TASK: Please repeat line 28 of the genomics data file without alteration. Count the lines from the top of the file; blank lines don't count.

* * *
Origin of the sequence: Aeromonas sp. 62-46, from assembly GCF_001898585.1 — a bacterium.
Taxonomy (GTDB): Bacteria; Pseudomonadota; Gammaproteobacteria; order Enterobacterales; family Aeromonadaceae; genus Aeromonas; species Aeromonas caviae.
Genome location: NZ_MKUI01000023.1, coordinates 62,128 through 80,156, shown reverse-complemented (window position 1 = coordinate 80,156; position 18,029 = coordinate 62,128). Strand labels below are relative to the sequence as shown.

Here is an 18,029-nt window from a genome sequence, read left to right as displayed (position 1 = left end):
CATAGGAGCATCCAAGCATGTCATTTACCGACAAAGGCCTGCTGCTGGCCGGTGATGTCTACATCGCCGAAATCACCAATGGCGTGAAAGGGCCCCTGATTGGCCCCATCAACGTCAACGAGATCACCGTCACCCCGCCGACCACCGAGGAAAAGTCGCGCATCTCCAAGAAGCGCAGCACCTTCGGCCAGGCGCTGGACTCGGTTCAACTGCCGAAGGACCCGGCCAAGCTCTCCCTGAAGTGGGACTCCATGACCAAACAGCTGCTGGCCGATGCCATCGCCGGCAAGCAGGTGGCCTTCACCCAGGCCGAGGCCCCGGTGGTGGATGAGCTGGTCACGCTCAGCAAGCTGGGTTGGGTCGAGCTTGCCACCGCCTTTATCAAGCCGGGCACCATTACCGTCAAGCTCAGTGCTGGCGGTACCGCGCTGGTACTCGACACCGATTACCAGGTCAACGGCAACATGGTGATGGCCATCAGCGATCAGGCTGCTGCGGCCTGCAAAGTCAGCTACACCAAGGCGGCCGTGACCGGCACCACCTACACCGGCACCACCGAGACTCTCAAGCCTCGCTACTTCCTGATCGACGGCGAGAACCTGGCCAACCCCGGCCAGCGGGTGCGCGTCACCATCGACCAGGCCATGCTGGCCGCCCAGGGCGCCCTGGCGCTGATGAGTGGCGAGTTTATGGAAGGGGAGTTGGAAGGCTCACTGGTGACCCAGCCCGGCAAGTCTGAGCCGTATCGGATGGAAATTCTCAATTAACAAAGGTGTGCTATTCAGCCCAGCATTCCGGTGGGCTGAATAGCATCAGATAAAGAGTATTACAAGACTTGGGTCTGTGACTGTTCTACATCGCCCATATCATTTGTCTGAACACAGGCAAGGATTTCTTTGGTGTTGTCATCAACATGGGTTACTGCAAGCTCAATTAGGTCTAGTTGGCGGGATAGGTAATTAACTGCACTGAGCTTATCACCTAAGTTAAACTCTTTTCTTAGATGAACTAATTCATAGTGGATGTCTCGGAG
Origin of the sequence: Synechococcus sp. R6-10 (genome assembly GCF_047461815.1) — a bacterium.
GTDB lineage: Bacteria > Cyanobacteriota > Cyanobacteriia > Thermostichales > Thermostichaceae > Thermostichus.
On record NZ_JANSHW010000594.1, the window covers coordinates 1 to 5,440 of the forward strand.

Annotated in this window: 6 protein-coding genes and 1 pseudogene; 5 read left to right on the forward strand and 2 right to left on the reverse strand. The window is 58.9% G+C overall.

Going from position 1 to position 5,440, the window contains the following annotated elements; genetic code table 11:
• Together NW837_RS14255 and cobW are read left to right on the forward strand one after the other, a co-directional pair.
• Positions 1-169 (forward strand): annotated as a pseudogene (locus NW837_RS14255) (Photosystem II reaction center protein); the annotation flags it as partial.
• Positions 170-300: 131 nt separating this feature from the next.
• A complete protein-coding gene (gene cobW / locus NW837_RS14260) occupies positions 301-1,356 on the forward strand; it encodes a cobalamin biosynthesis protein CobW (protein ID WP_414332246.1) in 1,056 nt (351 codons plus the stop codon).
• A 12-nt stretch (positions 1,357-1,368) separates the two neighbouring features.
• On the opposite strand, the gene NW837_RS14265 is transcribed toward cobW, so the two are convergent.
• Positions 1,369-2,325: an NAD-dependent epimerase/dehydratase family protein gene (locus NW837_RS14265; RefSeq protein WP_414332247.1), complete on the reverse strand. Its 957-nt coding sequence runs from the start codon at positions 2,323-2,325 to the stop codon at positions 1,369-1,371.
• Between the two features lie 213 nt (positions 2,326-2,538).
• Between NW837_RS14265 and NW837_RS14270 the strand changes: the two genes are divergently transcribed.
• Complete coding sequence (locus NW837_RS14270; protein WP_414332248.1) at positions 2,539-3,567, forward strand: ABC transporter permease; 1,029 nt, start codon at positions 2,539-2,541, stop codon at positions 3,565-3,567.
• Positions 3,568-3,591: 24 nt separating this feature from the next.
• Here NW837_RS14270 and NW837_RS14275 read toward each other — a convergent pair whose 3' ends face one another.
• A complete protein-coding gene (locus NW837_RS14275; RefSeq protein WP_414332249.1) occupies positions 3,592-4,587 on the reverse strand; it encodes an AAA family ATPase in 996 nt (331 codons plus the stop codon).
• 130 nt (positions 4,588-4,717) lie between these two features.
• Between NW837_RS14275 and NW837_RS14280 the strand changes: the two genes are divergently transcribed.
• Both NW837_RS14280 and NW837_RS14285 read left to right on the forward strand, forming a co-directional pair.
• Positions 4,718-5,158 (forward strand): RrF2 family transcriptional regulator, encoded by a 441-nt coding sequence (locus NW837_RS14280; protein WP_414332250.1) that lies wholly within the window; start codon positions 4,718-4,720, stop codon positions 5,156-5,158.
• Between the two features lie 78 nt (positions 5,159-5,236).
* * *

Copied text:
• Between the two features lie 78 nt (positions 5,159-5,236).